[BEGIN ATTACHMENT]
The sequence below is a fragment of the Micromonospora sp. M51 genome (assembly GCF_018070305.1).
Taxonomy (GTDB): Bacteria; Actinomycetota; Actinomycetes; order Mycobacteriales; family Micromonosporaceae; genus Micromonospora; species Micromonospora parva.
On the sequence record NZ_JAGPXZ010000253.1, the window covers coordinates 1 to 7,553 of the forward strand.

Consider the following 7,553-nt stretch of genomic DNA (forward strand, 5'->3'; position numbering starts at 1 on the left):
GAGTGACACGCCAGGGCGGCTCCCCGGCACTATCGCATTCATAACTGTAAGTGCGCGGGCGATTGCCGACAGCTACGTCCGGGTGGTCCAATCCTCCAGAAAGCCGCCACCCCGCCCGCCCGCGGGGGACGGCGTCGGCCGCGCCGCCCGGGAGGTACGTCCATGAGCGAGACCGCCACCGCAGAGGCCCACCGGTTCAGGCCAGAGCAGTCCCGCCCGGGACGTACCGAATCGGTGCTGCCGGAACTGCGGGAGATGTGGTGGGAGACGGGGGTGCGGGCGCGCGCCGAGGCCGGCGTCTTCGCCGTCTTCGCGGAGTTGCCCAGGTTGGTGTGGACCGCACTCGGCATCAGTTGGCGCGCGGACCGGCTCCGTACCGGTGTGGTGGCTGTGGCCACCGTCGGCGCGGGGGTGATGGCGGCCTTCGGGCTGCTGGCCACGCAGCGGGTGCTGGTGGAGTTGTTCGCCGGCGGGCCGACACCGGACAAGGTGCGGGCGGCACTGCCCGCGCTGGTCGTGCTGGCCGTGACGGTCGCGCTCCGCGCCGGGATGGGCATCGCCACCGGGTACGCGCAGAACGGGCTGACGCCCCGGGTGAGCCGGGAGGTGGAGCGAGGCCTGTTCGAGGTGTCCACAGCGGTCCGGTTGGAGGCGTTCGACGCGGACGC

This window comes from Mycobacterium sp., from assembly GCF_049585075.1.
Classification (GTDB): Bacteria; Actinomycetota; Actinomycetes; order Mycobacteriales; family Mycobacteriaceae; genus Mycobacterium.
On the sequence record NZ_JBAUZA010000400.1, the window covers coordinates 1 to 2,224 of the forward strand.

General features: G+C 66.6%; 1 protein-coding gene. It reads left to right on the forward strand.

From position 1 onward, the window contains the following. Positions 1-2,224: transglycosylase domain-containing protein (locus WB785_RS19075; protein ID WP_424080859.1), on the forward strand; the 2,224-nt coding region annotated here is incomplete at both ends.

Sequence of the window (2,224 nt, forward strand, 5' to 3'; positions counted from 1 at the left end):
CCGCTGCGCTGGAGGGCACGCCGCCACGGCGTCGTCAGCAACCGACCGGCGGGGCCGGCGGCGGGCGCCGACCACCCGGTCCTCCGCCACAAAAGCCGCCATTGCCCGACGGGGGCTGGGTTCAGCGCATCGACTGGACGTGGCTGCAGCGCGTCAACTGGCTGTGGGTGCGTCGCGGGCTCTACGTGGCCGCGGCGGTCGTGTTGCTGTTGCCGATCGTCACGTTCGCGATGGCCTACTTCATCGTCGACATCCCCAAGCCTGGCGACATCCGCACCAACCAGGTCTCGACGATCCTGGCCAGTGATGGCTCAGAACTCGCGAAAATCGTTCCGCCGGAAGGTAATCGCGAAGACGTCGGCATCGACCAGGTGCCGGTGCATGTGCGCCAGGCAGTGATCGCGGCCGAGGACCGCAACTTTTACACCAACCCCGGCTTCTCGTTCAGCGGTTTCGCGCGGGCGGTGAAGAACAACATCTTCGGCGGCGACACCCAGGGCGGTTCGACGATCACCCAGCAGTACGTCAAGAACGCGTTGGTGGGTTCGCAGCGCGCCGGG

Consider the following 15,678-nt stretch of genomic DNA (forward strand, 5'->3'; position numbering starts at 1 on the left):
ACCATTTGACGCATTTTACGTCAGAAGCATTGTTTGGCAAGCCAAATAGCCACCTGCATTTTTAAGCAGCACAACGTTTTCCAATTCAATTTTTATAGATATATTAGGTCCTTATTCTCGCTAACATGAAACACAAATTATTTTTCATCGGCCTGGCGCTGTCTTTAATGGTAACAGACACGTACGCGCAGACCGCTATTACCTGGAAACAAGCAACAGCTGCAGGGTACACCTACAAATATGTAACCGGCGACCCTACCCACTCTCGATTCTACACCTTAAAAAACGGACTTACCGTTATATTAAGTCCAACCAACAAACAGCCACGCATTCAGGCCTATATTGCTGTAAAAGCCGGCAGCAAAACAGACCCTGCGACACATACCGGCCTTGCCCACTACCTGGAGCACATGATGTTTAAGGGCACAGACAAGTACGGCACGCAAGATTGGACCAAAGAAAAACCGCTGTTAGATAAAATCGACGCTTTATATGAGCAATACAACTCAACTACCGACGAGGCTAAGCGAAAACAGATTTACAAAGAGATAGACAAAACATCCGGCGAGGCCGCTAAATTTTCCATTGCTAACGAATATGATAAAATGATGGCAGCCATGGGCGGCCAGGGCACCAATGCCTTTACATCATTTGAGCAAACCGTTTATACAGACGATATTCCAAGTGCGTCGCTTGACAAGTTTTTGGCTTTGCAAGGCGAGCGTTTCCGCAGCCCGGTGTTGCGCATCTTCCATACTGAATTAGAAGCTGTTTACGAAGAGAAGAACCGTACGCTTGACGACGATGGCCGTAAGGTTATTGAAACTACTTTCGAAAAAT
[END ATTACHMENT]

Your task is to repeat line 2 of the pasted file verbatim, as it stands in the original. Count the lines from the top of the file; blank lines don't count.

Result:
Taxonomy (GTDB): Bacteria; Actinomycetota; Actinomycetes; order Mycobacteriales; family Micromonosporaceae; genus Micromonospora; species Micromonospora parva.